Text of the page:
Fortunately for me and my stomach, snow for other people meant getting creative and courageous — snowgaritas and ambitious drives through the thick of the storm to procure breakfast. We even passed an intrepid or insane — take your pick — jogger who may or may not have been the sender of the aforementioned e-mail after the closure of the Weinstein Center forced him to the unplowed roads. An even more ambitious friend drove four hours for a solo ski trip, and another adventurer went cross-country skiing on the Intramural Fields.
But for others, the snow required more than my overdramatic anecdotes and exercise alternatives. An avalanche almost swallowed my friend on her way out of the B-School. Another student's fall outside Jepson Hall required two cop cars and an ambulance. Junior women had to walk themselves down The Jefferson's steps at Ring Dance because their parents' flights were canceled. Virginia legislators incurred further blows to the budget crisis after the December storm devoured Virginia's yearly allocation for snow removal. Selfless facilities and D-Hall employees slept on campus on inflatable mattresses in order to serve food and shovel walkways.
While I selfishly groaned about being awakened way too early after Ring Dance by snow blowers in neon orange jumpsuits, these employees were working on Super Bowl Sunday so I could leave my apartment. Six swarmed the University Forest Apartment walkways with shovels and snow blowers, and I even saw a white Bobcat machine ride across my front lawn. I'm not sure the baby backhoe was completely necessary, but I was amazed that all this was being done for us.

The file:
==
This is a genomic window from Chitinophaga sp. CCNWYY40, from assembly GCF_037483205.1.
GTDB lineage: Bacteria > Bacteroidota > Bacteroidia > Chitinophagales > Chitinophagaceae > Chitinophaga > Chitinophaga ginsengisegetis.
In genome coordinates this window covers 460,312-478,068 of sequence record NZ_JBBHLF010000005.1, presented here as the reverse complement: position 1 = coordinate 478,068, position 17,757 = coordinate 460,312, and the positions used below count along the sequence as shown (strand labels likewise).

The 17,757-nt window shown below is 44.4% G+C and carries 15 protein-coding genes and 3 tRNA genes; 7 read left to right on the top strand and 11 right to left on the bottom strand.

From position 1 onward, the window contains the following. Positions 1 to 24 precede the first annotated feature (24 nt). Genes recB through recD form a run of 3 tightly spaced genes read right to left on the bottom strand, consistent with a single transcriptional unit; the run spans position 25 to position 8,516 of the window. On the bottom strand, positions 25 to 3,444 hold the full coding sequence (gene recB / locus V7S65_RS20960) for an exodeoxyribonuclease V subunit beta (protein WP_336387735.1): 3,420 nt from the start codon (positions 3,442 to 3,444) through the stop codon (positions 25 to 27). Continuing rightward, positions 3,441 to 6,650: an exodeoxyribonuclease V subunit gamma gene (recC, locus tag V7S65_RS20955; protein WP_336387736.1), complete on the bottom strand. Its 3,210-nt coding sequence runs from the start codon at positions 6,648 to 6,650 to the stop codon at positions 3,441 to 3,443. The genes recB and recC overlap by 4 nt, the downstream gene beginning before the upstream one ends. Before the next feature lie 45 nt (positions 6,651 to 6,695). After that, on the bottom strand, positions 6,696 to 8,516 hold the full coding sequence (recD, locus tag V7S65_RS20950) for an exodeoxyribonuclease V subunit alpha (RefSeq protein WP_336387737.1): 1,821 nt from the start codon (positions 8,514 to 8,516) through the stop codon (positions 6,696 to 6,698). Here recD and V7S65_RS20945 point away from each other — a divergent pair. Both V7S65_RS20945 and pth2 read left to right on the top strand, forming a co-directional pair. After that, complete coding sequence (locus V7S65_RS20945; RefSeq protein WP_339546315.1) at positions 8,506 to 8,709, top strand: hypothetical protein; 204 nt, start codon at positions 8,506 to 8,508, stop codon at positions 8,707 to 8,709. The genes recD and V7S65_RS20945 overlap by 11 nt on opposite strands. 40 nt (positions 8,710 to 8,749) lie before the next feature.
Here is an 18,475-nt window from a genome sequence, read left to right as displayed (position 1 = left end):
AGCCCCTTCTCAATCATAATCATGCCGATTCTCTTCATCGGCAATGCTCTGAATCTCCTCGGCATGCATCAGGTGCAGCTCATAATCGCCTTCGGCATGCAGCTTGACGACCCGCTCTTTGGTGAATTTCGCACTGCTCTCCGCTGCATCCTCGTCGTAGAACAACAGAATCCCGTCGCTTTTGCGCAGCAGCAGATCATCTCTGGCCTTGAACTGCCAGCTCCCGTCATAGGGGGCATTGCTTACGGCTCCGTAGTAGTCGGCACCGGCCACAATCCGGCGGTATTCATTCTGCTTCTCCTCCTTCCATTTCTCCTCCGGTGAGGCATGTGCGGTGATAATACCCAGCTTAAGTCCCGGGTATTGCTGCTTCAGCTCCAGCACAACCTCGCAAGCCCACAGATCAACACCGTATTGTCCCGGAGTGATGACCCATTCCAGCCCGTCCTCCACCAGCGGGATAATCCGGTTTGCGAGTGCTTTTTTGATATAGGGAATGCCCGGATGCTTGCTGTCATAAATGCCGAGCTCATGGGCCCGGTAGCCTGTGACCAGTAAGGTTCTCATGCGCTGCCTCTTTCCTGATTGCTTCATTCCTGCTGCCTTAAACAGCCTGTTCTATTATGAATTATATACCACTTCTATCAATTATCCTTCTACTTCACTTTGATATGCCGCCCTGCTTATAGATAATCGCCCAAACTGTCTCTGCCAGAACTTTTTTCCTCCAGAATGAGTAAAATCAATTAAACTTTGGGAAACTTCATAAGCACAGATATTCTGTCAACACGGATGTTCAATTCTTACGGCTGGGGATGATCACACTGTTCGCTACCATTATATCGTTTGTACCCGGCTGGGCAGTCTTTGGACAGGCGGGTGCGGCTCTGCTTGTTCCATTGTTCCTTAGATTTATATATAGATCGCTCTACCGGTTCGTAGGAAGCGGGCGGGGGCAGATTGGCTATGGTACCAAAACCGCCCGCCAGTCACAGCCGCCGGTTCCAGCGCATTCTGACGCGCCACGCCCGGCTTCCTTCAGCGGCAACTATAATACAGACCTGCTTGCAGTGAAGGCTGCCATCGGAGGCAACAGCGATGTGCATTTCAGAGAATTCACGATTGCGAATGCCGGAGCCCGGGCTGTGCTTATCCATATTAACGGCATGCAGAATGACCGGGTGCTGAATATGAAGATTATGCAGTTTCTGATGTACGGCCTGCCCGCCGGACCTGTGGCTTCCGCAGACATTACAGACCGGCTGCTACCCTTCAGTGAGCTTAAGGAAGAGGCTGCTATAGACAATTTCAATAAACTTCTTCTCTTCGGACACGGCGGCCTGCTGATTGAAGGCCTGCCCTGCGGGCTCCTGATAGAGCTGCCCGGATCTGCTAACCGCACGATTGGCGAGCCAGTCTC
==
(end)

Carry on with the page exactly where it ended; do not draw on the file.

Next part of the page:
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Granted, I would hope there would be some kind of overtime bonus, and with 2.8 million laid off nationally in 2009, I'm sure people are eager for work. But I doubt they were happy about missing Puppy Bowl VI, which occurred at Animal Planet Stadium for an unnecessarily long period before the Super Bowl. Or as one shoveler said, "I just want to go home and eat a hot ham."
But at least they had homes to return to. When I finally stopped dwelling on my solemn desires for canceled classes and a better selection at Ukrop's, I started thinking about what in the world homeless people do during snowstorms.
When getting to Ring Dance in heels became the biggest snowbstacle of my day — luckily those Virginia legislators haven't mirrored D.C.'s plastic bag tax yet so I could still craft shoe covers — somehow visions of Holocaust death marches with people walking miles barefoot in the snow flashed to mind. Maybe it was just Stephanie Rice's news column last week on Holocaust survivor Alex Lebenstein, but maybe becoming more conscious about how circumstances affect others can not only help maintain an accurate perspective on our problems, but also create a more sensitive and cohesive community.
When I questioned my little sister about why she texted me about inflatable chairs from our childhood at 11 p.m. on a Saturday last weekend, her response was, "The snow's making me weird." So although the physical effects of snow may be obvious, apparently mental effects are possible as well. But instead of just making us weird, maybe it can also be a source of consciousness — and not just a reason for yet another kind of boots.
Contact opinion editor Maura Bogue at email@example.com